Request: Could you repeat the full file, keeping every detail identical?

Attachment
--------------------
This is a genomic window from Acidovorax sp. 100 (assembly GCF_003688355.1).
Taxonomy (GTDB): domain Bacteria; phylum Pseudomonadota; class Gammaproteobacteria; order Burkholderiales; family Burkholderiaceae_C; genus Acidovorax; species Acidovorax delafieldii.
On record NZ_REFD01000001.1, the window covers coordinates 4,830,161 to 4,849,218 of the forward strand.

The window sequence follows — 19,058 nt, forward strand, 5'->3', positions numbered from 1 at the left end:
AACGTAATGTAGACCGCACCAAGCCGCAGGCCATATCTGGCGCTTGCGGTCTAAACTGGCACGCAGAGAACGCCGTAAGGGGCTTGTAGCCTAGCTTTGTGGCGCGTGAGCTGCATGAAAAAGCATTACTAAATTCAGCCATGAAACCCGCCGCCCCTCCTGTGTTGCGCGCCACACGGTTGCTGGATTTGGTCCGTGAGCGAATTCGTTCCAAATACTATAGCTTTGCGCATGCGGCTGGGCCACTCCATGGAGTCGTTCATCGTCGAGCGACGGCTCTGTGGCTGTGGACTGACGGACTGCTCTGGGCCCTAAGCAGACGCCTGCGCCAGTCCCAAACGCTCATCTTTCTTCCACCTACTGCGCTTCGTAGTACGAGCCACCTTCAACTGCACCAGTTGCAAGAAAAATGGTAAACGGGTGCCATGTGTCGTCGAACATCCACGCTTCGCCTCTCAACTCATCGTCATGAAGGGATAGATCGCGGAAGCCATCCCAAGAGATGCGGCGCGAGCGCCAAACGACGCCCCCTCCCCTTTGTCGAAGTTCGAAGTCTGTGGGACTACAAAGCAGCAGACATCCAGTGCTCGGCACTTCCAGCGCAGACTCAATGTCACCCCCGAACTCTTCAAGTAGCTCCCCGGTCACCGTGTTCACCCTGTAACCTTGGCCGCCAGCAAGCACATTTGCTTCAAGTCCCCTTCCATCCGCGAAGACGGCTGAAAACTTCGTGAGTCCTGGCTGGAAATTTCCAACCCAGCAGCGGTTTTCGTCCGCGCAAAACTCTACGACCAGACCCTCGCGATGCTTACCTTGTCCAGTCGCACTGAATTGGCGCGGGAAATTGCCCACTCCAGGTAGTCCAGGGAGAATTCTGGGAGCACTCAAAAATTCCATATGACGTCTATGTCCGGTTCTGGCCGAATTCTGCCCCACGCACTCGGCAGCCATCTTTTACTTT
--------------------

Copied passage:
This is a genomic window from Acidovorax sp. 100 (assembly GCF_003688355.1).
Taxonomy (GTDB): domain Bacteria; phylum Pseudomonadota; class Gammaproteobacteria; order Burkholderiales; family Burkholderiaceae_C; genus Acidovorax; species Acidovorax delafieldii.
On record NZ_REFD01000001.1, the window covers coordinates 4,830,161 to 4,849,218 of the forward strand.

The window sequence follows — 19,058 nt, forward strand, 5'->3', positions numbered from 1 at the left end:
AACGTAATGTAGACCGCACCAAGCCGCAGGCCATATCTGGCGCTTGCGGTCTAAACTGGCACGCAGAGAACGCCGTAAGGGGCTTGTAGCCTAGCTTTGTGGCGCGTGAGCTGCATGAAAAAGCATTACTAAATTCAGCCATGAAACCCGCCGCCCCTCCTGTGTTGCGCGCCACACGGTTGCTGGATTTGGTCCGTGAGCGAATTCGTTCCAAATACTATAGCTTTGCGCATGCGGCTGGGCCACTCCATGGAGTCGTTCATCGTCGAGCGACGGCTCTGTGGCTGTGGACTGACGGACTGCTCTGGGCCCTAAGCAGACGCCTGCGCCAGTCCCAAACGCTCATCTTTCTTCCACCTACTGCGCTTCGTAGTACGAGCCACCTTCAACTGCACCAGTTGCAAGAAAAATGGTAAACGGGTGCCATGTGTCGTCGAACATCCACGCTTCGCCTCTCAACTCATCGTCATGAAGGGATAGATCGCGGAAGCCATCCCAAGAGATGCGGCGCGAGCGCCAAACGACGCCCCCTCCCCTTTGTCGAAGTTCGAAGTCTGTGGGACTACAAAGCAGCAGACATCCAGTGCTCGGCACTTCCAGCGCAGACTCAATGTCACCCCCGAACTCTTCAAGTAGCTCCCCGGTCACCGTGTTCACCCTGTAACCTTGGCCGCCAGCAAGCACATTTGCTTCAAGTCCCCTTCCATCCGCGAAGACGGCTGAAAACTTCGTGAGTCCTGGCTGGAAATTTCCAACCCAGCAGCGGTTTTCGTCCGCGCAAAACTCTACGACCAGACCCTCGCGATGCTTACCTTGTCCAGTCGCACTGAATTGGCGCGGGAAATTGCCCACTCCAGGTAGTCCAGGGAGAATTCTGGGAGCACTCAAAAATTCCATATGACGTCTATGTCCGGTTCTGGCCGAATTCTGCCCCACGCACTCGGCAGCCATCTTTTACTTT